Doing HIIT requires activation of multiple major muscle groups at one time. It is an exhausting and efficient muscle building exercise. Take it outside to your local high school track and football field. The weather is perfect for pushing yourself to the max unlike in summer months when the heat makes you want to pass out.
Here are some other HIIT ideas:
- Do 100-yard sprint intervals on the track for 10 to 15 minutes.
- Run bleachers as fast as you can up the bleachers, then walk down.
- Get on the football field. Throw a heavy medicine ball as far as you can. Sprint to it and then throw it again. Go up and down the field a few times.
- Run backward on the straights of the track and build your hams, then sprint the curves.
- Take a friend and compete!
The possibilities are endless.
Understanding Muscle Fibers Is Key
You have two types of muscle fiber. Type-I fibers, or slow-twitch, help you with endurance training. Type-II fibers, or fast-twitch, are large fibers responsible for strength and size. You recruit them when you’re weight training. Your goal should be to tear your type-II fibers so that you elicit growth.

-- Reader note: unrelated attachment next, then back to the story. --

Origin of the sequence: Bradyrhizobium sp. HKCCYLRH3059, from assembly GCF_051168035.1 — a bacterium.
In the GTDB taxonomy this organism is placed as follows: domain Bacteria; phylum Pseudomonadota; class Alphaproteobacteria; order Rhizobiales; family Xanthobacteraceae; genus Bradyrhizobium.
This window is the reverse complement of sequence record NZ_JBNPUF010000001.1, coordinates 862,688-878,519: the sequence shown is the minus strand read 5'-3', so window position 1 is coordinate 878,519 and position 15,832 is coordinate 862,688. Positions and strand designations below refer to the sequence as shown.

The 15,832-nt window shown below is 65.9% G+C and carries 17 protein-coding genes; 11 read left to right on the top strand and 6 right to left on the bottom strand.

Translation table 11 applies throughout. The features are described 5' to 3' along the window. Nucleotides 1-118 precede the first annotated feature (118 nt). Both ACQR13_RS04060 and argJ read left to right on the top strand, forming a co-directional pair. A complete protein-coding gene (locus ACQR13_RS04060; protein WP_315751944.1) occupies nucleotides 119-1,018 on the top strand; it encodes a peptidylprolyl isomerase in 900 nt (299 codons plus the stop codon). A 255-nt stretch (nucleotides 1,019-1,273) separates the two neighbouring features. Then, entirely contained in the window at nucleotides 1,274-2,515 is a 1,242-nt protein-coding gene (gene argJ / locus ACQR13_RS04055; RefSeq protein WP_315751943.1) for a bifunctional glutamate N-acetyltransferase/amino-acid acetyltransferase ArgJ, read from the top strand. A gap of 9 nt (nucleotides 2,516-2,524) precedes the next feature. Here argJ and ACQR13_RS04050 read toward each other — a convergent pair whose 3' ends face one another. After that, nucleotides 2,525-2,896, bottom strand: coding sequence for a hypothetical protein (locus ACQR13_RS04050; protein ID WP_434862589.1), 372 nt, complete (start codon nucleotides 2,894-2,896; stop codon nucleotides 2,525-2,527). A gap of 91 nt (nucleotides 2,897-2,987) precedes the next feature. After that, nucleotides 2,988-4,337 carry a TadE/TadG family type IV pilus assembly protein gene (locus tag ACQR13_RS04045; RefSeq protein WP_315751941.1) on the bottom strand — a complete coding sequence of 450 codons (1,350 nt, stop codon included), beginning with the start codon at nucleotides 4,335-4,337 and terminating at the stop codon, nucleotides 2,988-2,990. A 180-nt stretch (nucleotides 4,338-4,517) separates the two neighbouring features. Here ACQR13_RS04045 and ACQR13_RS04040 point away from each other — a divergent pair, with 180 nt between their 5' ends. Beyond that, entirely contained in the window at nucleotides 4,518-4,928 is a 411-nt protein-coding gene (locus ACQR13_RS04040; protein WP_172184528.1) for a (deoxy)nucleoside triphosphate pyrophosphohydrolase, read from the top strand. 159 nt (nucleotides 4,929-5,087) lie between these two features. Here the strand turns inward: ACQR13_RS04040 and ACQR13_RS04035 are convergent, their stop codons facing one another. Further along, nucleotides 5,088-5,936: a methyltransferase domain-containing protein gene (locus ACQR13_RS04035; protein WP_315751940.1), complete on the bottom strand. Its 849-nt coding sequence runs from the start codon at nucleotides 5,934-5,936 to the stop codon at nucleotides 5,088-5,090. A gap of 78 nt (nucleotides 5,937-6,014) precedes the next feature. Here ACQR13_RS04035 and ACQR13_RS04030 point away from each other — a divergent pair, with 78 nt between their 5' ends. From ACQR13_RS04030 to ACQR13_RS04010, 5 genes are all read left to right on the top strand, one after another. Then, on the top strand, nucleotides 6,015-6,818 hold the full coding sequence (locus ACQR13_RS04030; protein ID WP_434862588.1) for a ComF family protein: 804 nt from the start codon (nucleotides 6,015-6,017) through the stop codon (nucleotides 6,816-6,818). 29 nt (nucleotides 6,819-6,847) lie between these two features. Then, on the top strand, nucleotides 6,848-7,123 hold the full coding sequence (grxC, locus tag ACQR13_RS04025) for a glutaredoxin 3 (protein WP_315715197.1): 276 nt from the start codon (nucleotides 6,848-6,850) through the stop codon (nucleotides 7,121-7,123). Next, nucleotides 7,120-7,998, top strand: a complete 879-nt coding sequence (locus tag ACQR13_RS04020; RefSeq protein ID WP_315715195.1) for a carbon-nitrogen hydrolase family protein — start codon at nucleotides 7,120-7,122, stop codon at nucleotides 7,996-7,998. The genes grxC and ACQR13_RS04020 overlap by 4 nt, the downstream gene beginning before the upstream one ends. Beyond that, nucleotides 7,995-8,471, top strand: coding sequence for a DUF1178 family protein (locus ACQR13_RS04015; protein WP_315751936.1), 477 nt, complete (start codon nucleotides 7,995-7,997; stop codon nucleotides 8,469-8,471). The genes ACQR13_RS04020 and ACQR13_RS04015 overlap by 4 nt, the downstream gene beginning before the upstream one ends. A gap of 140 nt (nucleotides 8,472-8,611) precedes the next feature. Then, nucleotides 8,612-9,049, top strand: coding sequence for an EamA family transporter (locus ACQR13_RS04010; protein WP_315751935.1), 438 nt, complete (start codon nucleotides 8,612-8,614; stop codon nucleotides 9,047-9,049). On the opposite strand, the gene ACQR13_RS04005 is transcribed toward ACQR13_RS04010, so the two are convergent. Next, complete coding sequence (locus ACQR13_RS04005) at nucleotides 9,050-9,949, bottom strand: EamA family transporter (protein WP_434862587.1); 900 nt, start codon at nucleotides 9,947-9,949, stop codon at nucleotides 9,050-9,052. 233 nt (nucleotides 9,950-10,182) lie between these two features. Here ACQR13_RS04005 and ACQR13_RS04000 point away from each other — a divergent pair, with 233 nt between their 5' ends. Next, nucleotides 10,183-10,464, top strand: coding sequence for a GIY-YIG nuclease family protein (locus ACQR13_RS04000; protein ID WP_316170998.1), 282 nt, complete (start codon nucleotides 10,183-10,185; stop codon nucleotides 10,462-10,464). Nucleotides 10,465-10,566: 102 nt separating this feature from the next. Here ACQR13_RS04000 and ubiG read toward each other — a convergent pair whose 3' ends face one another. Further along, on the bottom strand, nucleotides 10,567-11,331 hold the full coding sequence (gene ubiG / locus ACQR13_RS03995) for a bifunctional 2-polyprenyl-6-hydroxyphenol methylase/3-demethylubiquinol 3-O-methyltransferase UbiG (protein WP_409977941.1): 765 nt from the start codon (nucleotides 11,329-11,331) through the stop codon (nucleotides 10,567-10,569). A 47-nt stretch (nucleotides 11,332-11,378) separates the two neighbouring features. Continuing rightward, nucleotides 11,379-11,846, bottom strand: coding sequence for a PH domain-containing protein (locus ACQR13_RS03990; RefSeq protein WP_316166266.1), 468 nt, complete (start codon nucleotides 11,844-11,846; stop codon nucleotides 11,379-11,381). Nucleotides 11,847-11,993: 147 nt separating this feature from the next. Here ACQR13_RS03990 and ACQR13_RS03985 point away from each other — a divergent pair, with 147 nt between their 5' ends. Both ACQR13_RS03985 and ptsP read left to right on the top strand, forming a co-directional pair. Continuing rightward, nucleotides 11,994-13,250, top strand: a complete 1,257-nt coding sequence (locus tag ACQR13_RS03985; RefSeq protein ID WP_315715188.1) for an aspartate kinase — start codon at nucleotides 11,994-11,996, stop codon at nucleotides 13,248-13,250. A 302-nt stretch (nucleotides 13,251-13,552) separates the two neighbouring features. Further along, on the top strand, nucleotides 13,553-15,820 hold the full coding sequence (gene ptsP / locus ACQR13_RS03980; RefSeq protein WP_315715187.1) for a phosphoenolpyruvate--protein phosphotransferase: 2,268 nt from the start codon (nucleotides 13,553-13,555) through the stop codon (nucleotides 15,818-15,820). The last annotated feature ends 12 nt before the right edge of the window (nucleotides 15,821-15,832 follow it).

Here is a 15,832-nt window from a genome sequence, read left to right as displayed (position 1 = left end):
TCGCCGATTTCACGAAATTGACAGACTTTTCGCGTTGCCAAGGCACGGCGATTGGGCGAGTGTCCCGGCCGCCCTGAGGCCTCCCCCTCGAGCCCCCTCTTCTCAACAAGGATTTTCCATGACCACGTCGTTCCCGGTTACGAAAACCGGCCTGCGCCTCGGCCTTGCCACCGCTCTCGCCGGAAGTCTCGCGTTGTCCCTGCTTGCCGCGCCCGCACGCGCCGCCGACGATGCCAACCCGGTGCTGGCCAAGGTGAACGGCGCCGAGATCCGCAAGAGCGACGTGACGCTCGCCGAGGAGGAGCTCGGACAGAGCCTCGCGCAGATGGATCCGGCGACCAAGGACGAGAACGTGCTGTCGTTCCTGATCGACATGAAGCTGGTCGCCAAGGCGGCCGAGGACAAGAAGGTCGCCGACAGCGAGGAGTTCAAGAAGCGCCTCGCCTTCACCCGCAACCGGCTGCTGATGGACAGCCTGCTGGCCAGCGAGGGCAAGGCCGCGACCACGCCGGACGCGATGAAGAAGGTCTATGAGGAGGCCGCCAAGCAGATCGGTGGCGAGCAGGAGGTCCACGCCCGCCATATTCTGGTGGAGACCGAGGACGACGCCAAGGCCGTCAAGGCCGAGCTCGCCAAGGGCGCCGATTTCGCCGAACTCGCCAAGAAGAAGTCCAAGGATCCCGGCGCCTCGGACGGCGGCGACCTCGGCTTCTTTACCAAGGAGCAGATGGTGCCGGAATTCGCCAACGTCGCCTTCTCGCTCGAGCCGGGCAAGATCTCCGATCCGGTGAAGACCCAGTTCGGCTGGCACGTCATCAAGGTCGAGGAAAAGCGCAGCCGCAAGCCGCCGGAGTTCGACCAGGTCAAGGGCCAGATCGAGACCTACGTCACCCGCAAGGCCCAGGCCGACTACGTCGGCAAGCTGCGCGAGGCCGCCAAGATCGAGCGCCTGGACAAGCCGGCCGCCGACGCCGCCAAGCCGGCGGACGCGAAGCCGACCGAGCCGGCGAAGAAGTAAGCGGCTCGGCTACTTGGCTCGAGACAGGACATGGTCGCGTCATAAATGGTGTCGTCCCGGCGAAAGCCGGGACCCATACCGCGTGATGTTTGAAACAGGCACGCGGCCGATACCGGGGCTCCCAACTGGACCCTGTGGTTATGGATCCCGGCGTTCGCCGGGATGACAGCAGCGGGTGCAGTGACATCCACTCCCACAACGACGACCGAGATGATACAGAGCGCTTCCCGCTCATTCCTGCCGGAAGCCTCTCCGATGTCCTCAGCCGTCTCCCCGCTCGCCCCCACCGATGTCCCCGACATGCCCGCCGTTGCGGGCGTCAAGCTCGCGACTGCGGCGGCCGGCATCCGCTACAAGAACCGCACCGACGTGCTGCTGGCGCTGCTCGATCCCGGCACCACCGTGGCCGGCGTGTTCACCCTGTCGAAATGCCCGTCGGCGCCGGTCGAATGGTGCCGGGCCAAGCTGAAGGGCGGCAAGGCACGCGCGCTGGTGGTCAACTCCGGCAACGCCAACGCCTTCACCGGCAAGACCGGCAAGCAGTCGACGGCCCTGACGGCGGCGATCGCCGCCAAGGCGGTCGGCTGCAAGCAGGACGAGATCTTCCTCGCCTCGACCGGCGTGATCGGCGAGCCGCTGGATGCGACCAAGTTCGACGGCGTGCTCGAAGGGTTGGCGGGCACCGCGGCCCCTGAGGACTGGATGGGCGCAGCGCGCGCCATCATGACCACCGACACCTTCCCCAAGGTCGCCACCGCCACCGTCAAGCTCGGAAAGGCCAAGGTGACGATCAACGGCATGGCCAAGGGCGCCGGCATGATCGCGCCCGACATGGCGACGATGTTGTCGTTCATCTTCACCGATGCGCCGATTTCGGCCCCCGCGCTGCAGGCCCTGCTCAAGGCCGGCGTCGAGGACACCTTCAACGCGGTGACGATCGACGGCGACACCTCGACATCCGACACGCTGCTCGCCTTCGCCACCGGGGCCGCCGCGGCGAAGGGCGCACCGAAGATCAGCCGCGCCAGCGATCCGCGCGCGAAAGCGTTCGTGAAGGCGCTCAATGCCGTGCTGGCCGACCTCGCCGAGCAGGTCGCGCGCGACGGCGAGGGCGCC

How do you do that?
You may be thinking that you have to lift heavy. While you can lift heavy to tear the type-II fibers, you can also switch to lighter weight, higher reps for almost the exact results. No matter which method you choose, the surefire way to tear type-II fibers is to push yourself to the limits. You should lift until your form is pretty much awful – total technical failure.
Lifting to failure causes small tears in your muscle fibers. Then your body must repair the damage. That all-important fuel that we discussed before now comes into play. Your body uses proteins from high-quality foods to build and strengthen your muscles, and they actually become denser giving you the visual that you’re looking for: Muscle mass.
Vary Your Routines For Rock-Solid Results
Keep your body guessing.
Simple, because the same old thing means you will be stagnant where growth is concerned.
Whatever your norm is needs to change. Just as we’re creatures of habit where diet is concerned, we carry those same habitual routines to the gym. It might be that you are comfortable with the set up of your local gym, so you hit the regular stations for chest day and get out. Maybe it’s not habit. Perhaps it’s how strong you feel on certain lifts and you like being the local gym beast in bench press. Okay show off, it’s time for people to see you struggle.